Conic Sections: Types, Applications, Examples

The conic sections are the curves obtained by intercepting a plane with a cone. There are several ways to do this; for example, if the plane is made to pass perpendicular to the axial axis of the cone, a circumference is obtained.

By tilting the plane a little with respect to the axial axis of the cone, an ellipse is obtained, a curve that is closed, but if we incline it even more, a parabola or a hyperbola is obtained, as can be seen in the animation in figure 1.

Conic sections are part of nature and the world around us. Engineering, architecture, and astronomy are important branches of knowledge that make use of conics.

Conditions for conic sections

Conic sections are defined as loci that satisfy the following conditions:

Parable

It is the locus of all the points that lie in a plane equidistant from a fixed point called the focus F and a fixed straight line, called the directrix .

Ellipse

A point on the plane belongs to an ellipse if the sum of the distances between that point and two other fixed points, called foci and located on the ellipse’s major axis , remains constant.

Circumference

It is the locus of all the points that maintain the same distance to another point called the center. This distance is the radius of the circumference.

Hyperbola

Set of points in the plane such that the difference between their distance to two fixed points called foci is constant.

Applications

Let’s see some of the applications of conic sections:

Parables  

-When an object is thrown, the trajectory that follows is shaped like a parabola.

-The parabolas have notable applications in Engineering, for example in suspended bridges the cables hang in the form of parabolas.

-The parabolas are also good for making reflectors and telescopes. This is thanks to an interesting property: when placing a luminaire in the focus of a parabolic cross-sectional surface, the light will travel in rays parallel to the axis of the parabola.

-If the light rays parallel to the axis of symmetry approach the parabolic surface, it concentrates them in the focus, a circumstance used to make reflecting telescopes, such as the Hale telescope on Monte Palomar.

Ellipses

-The planets of the solar system move following elliptical trajectories, quite close to the circumference in the case of the major planets, the Earth included. The Sun is not in the center, but in one of the foci.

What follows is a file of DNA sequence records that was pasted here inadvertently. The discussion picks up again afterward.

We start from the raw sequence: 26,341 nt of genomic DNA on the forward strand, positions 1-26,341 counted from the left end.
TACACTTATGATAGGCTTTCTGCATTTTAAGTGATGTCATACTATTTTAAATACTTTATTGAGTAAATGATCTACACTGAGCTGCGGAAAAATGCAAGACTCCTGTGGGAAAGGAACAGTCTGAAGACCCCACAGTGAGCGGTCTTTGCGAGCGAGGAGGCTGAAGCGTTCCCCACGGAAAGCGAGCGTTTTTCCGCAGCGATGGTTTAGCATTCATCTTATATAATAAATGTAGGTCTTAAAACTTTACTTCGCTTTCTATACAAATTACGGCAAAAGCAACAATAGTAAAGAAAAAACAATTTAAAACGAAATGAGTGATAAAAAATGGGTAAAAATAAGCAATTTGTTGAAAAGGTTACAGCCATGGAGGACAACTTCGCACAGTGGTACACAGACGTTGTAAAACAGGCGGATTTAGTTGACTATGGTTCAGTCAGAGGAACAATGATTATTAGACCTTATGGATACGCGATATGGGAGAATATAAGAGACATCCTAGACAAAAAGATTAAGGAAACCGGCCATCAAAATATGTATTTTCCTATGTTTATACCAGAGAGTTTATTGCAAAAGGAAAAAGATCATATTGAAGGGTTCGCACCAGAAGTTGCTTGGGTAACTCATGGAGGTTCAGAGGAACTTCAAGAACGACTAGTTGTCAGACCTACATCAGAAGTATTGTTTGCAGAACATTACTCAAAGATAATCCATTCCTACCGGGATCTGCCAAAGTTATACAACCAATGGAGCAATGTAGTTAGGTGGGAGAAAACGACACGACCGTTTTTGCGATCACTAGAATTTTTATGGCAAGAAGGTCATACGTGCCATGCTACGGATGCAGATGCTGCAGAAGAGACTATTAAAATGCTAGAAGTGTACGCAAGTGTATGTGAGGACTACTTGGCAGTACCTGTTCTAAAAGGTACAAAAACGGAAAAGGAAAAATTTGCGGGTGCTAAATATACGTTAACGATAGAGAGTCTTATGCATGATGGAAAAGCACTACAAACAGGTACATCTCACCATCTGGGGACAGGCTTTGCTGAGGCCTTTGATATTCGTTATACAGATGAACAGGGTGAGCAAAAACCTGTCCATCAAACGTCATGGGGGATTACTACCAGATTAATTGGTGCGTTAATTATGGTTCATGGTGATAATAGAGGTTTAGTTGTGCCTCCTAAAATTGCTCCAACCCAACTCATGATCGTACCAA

-The ellipse is widely used in architecture as a decorative and design element.

-When placing a reflector in one of the sources of an ellipse, the light is reflected towards the other source. The same happens with sound. For this reason, in ellipse-shaped rooms, those who speak in a low voice while located in one focus are clearly heard by listeners located in the other focus.

-This same property has a surprising application in the field of medicine. Kidney stones can be destroyed by sound. High intensity ultrasound waves are generated in one of the foci of an elliptical tub filled with water, and the patient is located in the other foci. Sound waves strike and reflect on the stone, breaking it up into small pieces with their energy, which the person then easily expels during urination.

Hyperbolas

-Some comets in the Solar System follow hyperbolic trajectories, always with the Sun in one of the foci.

-The foci of hyperbolas are also very interesting to study the phenomena of wave reflection. For example, when directing a beam of light to the focus of a parabolic mirror, it is reflected in the other focus, a very useful property to build telescopes, since the light can be focused on a parabolic mirror and be redirected to another more appropriate place according to design.

-The cooling towers of nuclear power plants have a silhouette in the shape of hyperbolas.

-Before the advent of GPS, hyperbolas were used in navigation to locate boats. The ships carried on board receivers of signals emitted simultaneously by radio stations A and B and a computer was in charge of recording the differences in the arrival times of the signals, to transform them into differences in distances. In this way the ship is located on the branch of a hyperbola.

The procedure is repeated with two other radio stations C and D, which places the ship on the branch of another hyperbola . The final position of the boat is the intersection of both hyperbolas.

Circumferences

-The arrival of the wheel changed the course of history.

-Circular motion is very common, many parts rotate to produce various effects, from mills to fans.

-Although the trajectories of the major planets are elliptical, circular trajectories are good approximations in many cases.

-The circumferences are frequent elements in architecture, design, engineering and construction. The list of pieces with a circular or disk shape is endless: coins, CD’s, watches and more.

Examples

Below are two conics in the plane, a circumference and an ellipse.

Each one has an analytical equation:

Circumference

(xh) 2 + (yk) 2 = R 2

Where h and k are the coordinates of the center and R is the radius. For the circumference shown in the figure the equation is:

(x + 2) 2 + (y-2) 2 = 4

Ellipse

The equation of the ellipse whose center is the coordinate point (h, k):

[(xh) 2 / a 2  ] + [(yk) 2 / b 2  ] = 1

Where a and b are the semi-axes of the ellipse. For the ellipse shown, the center is at the point 0,0, the semi-major axis is equal to 5 and the semi-minor axis is 4. Therefore, its equation is:

(x 2 /25) + (y 2 /16) = 1

References

  1. Hoffman, J. Selection of Mathematics Topics. Volume 2.
  2. Jiménez, R. 2008. Algebra. Prentice Hall.
  3. Stewart, J. 2006. Precalculus: Mathematics for Calculus. 5th. Edition. Cengage Learning.
  4. Wikipedia. Conic section. Recovered from: es.wikipedia.org.
  5. Zill, D. 1984. Algebra and Trigonometry. McGraw Hill.

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